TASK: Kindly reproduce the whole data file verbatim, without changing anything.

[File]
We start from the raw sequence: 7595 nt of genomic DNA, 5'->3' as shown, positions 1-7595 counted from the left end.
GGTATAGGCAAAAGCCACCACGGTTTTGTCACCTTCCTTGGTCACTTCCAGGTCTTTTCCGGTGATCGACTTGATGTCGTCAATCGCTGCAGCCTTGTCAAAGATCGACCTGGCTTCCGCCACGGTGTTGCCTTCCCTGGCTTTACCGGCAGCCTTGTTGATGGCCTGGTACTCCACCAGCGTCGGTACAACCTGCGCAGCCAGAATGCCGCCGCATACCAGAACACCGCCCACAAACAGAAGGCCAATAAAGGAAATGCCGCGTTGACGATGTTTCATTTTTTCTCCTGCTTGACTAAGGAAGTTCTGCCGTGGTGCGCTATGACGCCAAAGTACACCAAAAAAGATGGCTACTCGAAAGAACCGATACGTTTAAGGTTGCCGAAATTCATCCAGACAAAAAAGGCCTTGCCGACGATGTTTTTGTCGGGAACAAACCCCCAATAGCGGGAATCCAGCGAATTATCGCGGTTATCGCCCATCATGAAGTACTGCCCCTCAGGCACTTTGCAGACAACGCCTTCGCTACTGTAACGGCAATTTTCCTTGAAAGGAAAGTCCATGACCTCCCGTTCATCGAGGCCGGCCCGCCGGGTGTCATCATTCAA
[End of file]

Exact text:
We start from the raw sequence: 7595 nt of genomic DNA, 5'->3' as shown, positions 1-7595 counted from the left end.
GGTATAGGCAAAAGCCACCACGGTTTTGTCACCTTCCTTGGTCACTTCCAGGTCTTTTCCGGTGATCGACTTGATGTCGTCAATCGCTGCAGCCTTGTCAAAGATCGACCTGGCTTCCGCCACGGTGTTGCCTTCCCTGGCTTTACCGGCAGCCTTGTTGATGGCCTGGTACTCCACCAGCGTCGGTACAACCTGCGCAGCCAGAATGCCGCCGCATACCAGAACACCGCCCACAAACAGAAGGCCAATAAAGGAAATGCCGCGTTGACGATGTTTCATTTTTTCTCCTGCTTGACTAAGGAAGTTCTGCCGTGGTGCGCTATGACGCCAAAGTACACCAAAAAAGATGGCTACTCGAAAGAACCGATACGTTTAAGGTTGCCGAAATTCATCCAGACAAAAAAGGCCTTGCCGACGATGTTTTTGTCGGGAACAAACCCCCAATAGCGGGAATCCAGCGAATTATCGCGGTTATCGCCCATCATGAAGTACTGCCCCTCAGGCACTTTGCAGACAACGCCTTCGCTACTGTAACGGCAATTTTCCTTGAAAGGAAAGTCCATGACCTCCCGTTCATCGAGGCCGGCCCGCCGGGTGTCATCATTCAA